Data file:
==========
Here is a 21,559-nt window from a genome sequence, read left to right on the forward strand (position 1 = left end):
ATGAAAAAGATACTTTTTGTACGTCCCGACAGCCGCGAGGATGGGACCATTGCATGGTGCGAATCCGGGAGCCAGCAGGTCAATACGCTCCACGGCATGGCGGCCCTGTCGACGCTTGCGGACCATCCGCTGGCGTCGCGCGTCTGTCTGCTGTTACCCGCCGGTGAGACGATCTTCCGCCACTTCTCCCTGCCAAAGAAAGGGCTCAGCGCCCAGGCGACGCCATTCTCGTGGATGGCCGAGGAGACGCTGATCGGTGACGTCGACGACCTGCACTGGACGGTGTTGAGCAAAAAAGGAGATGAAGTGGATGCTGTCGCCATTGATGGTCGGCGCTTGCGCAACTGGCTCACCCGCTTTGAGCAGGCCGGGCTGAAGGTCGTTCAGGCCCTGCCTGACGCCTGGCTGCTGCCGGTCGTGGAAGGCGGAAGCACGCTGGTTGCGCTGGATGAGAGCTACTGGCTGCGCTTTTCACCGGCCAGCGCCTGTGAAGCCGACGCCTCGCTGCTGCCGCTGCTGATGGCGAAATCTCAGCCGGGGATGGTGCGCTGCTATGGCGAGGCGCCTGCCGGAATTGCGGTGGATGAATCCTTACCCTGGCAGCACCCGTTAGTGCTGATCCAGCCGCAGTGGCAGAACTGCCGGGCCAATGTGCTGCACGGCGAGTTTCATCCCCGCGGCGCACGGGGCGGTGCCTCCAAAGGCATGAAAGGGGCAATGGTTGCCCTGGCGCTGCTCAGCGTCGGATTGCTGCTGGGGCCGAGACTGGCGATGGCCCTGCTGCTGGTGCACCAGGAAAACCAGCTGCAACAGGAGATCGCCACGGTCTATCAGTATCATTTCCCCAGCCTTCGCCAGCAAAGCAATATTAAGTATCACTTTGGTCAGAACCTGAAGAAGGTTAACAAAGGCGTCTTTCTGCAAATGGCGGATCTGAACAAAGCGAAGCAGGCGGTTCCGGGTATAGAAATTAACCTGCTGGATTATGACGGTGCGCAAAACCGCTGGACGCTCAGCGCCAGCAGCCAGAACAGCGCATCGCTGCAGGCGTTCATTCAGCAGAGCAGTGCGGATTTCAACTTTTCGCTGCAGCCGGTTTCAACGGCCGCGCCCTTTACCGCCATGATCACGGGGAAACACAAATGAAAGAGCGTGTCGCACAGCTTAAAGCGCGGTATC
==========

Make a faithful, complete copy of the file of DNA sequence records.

Here is a 21,559-nt window from a genome sequence, read left to right on the forward strand (position 1 = left end):
ATGAAAAAGATACTTTTTGTACGTCCCGACAGCCGCGAGGATGGGACCATTGCATGGTGCGAATCCGGGAGCCAGCAGGTCAATACGCTCCACGGCATGGCGGCCCTGTCGACGCTTGCGGACCATCCGCTGGCGTCGCGCGTCTGTCTGCTGTTACCCGCCGGTGAGACGATCTTCCGCCACTTCTCCCTGCCAAAGAAAGGGCTCAGCGCCCAGGCGACGCCATTCTCGTGGATGGCCGAGGAGACGCTGATCGGTGACGTCGACGACCTGCACTGGACGGTGTTGAGCAAAAAAGGAGATGAAGTGGATGCTGTCGCCATTGATGGTCGGCGCTTGCGCAACTGGCTCACCCGCTTTGAGCAGGCCGGGCTGAAGGTCGTTCAGGCCCTGCCTGACGCCTGGCTGCTGCCGGTCGTGGAAGGCGGAAGCACGCTGGTTGCGCTGGATGAGAGCTACTGGCTGCGCTTTTCACCGGCCAGCGCCTGTGAAGCCGACGCCTCGCTGCTGCCGCTGCTGATGGCGAAATCTCAGCCGGGGATGGTGCGCTGCTATGGCGAGGCGCCTGCCGGAATTGCGGTGGATGAATCCTTACCCTGGCAGCACCCGTTAGTGCTGATCCAGCCGCAGTGGCAGAACTGCCGGGCCAATGTGCTGCACGGCGAGTTTCATCCCCGCGGCGCACGGGGCGGTGCCTCCAAAGGCATGAAAGGGGCAATGGTTGCCCTGGCGCTGCTCAGCGTCGGATTGCTGCTGGGGCCGAGACTGGCGATGGCCCTGCTGCTGGTGCACCAGGAAAACCAGCTGCAACAGGAGATCGCCACGGTCTATCAGTATCATTTCCCCAGCCTTCGCCAGCAAAGCAATATTAAGTATCACTTTGGTCAGAACCTGAAGAAGGTTAACAAAGGCGTCTTTCTGCAAATGGCGGATCTGAACAAAGCGAAGCAGGCGGTTCCGGGTATAGAAATTAACCTGCTGGATTATGACGGTGCGCAAAACCGCTGGACGCTCAGCGCCAGCAGCCAGAACAGCGCATCGCTGCAGGCGTTCATTCAGCAGAGCAGTGCGGATTTCAACTTTTCGCTGCAGCCGGTTTCAACGGCCGCGCCCTTTACCGCCATGATCACGGGGAAACACAAATGAAAGAGCGTGTCGCACAGCTTAAAGCGCGGTATC